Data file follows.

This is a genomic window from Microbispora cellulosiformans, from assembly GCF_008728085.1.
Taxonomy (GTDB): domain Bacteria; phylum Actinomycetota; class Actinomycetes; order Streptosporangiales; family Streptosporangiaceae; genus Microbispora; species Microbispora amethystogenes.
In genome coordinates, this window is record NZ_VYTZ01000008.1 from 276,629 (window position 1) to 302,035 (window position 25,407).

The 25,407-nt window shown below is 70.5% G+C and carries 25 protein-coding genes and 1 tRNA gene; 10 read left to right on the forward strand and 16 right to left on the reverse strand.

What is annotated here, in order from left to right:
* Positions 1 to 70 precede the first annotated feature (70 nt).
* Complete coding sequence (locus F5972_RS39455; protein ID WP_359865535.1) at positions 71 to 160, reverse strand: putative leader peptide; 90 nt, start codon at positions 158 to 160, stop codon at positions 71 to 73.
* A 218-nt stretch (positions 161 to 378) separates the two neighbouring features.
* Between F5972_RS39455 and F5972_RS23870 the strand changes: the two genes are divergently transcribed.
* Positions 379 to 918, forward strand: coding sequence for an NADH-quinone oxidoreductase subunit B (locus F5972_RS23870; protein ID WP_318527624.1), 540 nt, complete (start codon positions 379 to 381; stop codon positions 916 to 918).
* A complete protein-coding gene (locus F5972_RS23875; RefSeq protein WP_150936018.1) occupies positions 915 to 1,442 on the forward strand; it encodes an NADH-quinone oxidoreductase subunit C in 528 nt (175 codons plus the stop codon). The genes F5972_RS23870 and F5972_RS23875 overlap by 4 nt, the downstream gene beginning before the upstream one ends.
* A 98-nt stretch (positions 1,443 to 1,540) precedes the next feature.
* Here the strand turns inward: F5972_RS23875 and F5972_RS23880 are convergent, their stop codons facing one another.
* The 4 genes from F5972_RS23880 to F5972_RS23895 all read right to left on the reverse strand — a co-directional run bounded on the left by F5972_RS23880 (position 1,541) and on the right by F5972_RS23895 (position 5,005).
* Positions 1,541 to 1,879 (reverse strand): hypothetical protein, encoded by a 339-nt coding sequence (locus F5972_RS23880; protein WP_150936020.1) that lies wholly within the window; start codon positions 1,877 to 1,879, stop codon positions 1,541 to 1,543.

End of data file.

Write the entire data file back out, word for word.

This is a genomic window from Microbispora cellulosiformans, from assembly GCF_008728085.1.
Taxonomy (GTDB): domain Bacteria; phylum Actinomycetota; class Actinomycetes; order Streptosporangiales; family Streptosporangiaceae; genus Microbispora; species Microbispora amethystogenes.
In genome coordinates, this window is record NZ_VYTZ01000008.1 from 276,629 (window position 1) to 302,035 (window position 25,407).

The 25,407-nt window shown below is 70.5% G+C and carries 25 protein-coding genes and 1 tRNA gene; 10 read left to right on the forward strand and 16 right to left on the reverse strand.

What is annotated here, in order from left to right:
* Positions 1 to 70 precede the first annotated feature (70 nt).
* Complete coding sequence (locus F5972_RS39455; protein ID WP_359865535.1) at positions 71 to 160, reverse strand: putative leader peptide; 90 nt, start codon at positions 158 to 160, stop codon at positions 71 to 73.
* A 218-nt stretch (positions 161 to 378) separates the two neighbouring features.
* Between F5972_RS39455 and F5972_RS23870 the strand changes: the two genes are divergently transcribed.
* Positions 379 to 918, forward strand: coding sequence for an NADH-quinone oxidoreductase subunit B (locus F5972_RS23870; protein ID WP_318527624.1), 540 nt, complete (start codon positions 379 to 381; stop codon positions 916 to 918).
* A complete protein-coding gene (locus F5972_RS23875; RefSeq protein WP_150936018.1) occupies positions 915 to 1,442 on the forward strand; it encodes an NADH-quinone oxidoreductase subunit C in 528 nt (175 codons plus the stop codon). The genes F5972_RS23870 and F5972_RS23875 overlap by 4 nt, the downstream gene beginning before the upstream one ends.
* A 98-nt stretch (positions 1,443 to 1,540) precedes the next feature.
* Here the strand turns inward: F5972_RS23875 and F5972_RS23880 are convergent, their stop codons facing one another.
* The 4 genes from F5972_RS23880 to F5972_RS23895 all read right to left on the reverse strand — a co-directional run bounded on the left by F5972_RS23880 (position 1,541) and on the right by F5972_RS23895 (position 5,005).
* Positions 1,541 to 1,879 (reverse strand): hypothetical protein, encoded by a 339-nt coding sequence (locus F5972_RS23880; protein WP_150936020.1) that lies wholly within the window; start codon positions 1,877 to 1,879, stop codon positions 1,541 to 1,543.